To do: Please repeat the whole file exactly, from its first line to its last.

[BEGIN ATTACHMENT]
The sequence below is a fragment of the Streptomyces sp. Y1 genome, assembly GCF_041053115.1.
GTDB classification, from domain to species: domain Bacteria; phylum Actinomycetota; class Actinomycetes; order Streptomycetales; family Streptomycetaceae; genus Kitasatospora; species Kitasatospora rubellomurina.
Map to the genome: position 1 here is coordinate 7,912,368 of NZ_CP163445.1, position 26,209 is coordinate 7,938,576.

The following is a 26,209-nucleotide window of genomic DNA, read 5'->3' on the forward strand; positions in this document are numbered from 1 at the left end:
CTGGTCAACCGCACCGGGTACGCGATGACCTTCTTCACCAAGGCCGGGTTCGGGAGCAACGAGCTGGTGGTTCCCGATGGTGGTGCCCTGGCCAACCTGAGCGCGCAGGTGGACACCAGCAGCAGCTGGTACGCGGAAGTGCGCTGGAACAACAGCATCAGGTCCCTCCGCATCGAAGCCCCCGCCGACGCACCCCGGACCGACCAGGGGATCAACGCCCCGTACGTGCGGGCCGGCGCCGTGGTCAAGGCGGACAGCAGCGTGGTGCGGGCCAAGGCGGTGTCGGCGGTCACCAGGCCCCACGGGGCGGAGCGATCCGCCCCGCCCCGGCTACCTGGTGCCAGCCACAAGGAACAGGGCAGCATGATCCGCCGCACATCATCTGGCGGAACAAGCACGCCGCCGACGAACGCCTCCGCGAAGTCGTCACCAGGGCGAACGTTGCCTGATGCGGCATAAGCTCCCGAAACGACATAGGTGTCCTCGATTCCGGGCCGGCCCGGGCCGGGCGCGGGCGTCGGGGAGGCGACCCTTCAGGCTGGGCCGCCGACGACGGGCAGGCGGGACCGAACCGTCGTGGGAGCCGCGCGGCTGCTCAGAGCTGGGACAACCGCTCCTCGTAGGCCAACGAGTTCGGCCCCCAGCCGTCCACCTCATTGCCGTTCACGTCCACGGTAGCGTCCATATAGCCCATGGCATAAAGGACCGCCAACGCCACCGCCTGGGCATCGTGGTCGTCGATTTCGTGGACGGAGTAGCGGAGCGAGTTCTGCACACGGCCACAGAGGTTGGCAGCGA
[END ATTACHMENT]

The sequence below is a fragment of the Streptomyces sp. Y1 genome, assembly GCF_041053115.1.
GTDB classification, from domain to species: domain Bacteria; phylum Actinomycetota; class Actinomycetes; order Streptomycetales; family Streptomycetaceae; genus Kitasatospora; species Kitasatospora rubellomurina.
Map to the genome: position 1 here is coordinate 7,912,368 of NZ_CP163445.1, position 26,209 is coordinate 7,938,576.

The following is a 26,209-nucleotide window of genomic DNA, read 5'->3' on the forward strand; positions in this document are numbered from 1 at the left end:
CTGGTCAACCGCACCGGGTACGCGATGACCTTCTTCACCAAGGCCGGGTTCGGGAGCAACGAGCTGGTGGTTCCCGATGGTGGTGCCCTGGCCAACCTGAGCGCGCAGGTGGACACCAGCAGCAGCTGGTACGCGGAAGTGCGCTGGAACAACAGCATCAGGTCCCTCCGCATCGAAGCCCCCGCCGACGCACCCCGGACCGACCAGGGGATCAACGCCCCGTACGTGCGGGCCGGCGCCGTGGTCAAGGCGGACAGCAGCGTGGTGCGGGCCAAGGCGGTGTCGGCGGTCACCAGGCCCCACGGGGCGGAGCGATCCGCCCCGCCCCGGCTACCTGGTGCCAGCCACAAGGAACAGGGCAGCATGATCCGCCGCACATCATCTGGCGGAACAAGCACGCCGCCGACGAACGCCTCCGCGAAGTCGTCACCAGGGCGAACGTTGCCTGATGCGGCATAAGCTCCCGAAACGACATAGGTGTCCTCGATTCCGGGCCGGCCCGGGCCGGGCGCGGGCGTCGGGGAGGCGACCCTTCAGGCTGGGCCGCCGACGACGGGCAGGCGGGACCGAACCGTCGTGGGAGCCGCGCGGCTGCTCAGAGCTGGGACAACCGCTCCTCGTAGGCCAACGAGTTCGGCCCCCAGCCGTCCACCTCATTGCCGTTCACGTCCACGGTAGCGTCCATATAGCCCATGGCATAAAGGACCGCCAACGCCACCGCCTGGGCATCGTGGTCGTCGATTTCGTGGACGGAGTAGCGGAGCGAGTTCTGCACACGGCCACAGAGGTTGGCAGCGA